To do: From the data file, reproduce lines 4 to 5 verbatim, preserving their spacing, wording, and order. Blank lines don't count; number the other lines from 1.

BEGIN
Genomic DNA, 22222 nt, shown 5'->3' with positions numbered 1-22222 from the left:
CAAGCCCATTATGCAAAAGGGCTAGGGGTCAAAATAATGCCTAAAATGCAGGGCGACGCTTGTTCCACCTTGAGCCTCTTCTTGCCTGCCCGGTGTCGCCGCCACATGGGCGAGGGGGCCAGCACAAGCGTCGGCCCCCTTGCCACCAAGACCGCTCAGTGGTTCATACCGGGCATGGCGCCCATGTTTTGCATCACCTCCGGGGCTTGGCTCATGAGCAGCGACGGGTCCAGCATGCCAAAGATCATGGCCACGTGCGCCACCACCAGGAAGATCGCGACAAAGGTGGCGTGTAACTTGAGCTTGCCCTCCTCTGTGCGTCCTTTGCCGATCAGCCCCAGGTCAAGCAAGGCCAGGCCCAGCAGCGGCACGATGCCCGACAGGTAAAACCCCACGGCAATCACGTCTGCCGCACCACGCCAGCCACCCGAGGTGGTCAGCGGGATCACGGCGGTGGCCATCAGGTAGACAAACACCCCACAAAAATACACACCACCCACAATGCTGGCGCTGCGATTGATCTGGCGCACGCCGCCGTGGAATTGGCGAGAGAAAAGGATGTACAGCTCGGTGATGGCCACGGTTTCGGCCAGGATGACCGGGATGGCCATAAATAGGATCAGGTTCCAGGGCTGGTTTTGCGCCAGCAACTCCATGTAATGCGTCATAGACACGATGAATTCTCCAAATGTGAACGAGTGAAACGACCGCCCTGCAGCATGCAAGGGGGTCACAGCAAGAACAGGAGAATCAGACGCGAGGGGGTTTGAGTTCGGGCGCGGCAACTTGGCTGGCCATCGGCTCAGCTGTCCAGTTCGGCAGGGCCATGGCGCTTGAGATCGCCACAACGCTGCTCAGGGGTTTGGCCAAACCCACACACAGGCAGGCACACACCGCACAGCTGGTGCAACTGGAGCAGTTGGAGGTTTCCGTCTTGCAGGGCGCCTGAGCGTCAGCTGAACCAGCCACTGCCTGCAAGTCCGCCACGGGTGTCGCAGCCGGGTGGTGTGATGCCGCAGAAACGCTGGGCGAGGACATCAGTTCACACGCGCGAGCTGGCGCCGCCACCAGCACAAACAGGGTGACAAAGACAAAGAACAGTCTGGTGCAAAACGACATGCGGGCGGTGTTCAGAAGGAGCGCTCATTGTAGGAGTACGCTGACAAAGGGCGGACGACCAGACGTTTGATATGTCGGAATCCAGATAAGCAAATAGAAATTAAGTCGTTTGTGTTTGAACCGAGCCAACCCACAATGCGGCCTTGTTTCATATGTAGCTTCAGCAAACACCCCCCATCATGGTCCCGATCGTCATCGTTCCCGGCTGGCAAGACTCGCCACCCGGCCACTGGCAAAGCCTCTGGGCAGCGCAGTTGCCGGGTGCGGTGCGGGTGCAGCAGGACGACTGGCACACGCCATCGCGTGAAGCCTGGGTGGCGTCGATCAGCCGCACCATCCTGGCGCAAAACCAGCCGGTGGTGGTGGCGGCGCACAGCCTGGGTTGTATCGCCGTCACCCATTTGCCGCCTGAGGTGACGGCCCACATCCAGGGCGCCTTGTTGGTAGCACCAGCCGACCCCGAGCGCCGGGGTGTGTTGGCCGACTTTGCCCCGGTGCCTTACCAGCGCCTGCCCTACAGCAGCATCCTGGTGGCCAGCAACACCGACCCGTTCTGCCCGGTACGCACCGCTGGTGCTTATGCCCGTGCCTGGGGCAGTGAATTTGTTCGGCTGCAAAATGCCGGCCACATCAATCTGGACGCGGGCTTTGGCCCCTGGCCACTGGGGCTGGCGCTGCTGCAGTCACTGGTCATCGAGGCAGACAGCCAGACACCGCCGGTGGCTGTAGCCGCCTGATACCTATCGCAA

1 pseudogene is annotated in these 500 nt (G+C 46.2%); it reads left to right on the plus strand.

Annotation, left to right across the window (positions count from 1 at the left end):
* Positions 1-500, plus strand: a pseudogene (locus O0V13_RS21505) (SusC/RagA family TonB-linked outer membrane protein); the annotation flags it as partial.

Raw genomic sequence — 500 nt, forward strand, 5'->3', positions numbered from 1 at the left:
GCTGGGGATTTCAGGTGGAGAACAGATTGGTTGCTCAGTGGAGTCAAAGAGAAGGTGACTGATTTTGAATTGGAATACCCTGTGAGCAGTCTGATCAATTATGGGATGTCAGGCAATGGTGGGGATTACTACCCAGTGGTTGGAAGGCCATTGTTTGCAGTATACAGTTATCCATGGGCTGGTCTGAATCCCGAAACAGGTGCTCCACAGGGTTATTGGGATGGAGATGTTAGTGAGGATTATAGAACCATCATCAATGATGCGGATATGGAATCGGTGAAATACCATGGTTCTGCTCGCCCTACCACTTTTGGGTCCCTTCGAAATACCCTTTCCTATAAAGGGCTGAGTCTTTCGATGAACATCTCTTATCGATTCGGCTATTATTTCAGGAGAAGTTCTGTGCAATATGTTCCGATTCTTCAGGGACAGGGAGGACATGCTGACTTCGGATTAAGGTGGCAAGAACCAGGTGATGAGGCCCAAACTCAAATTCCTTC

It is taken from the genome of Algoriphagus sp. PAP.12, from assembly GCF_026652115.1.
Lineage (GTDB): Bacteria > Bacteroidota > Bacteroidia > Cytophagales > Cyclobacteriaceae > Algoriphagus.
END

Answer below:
Annotation, left to right across the window (positions count from 1 at the left end):
* Positions 1-500, plus strand: a pseudogene (locus O0V13_RS21505) (SusC/RagA family TonB-linked outer membrane protein); the annotation flags it as partial.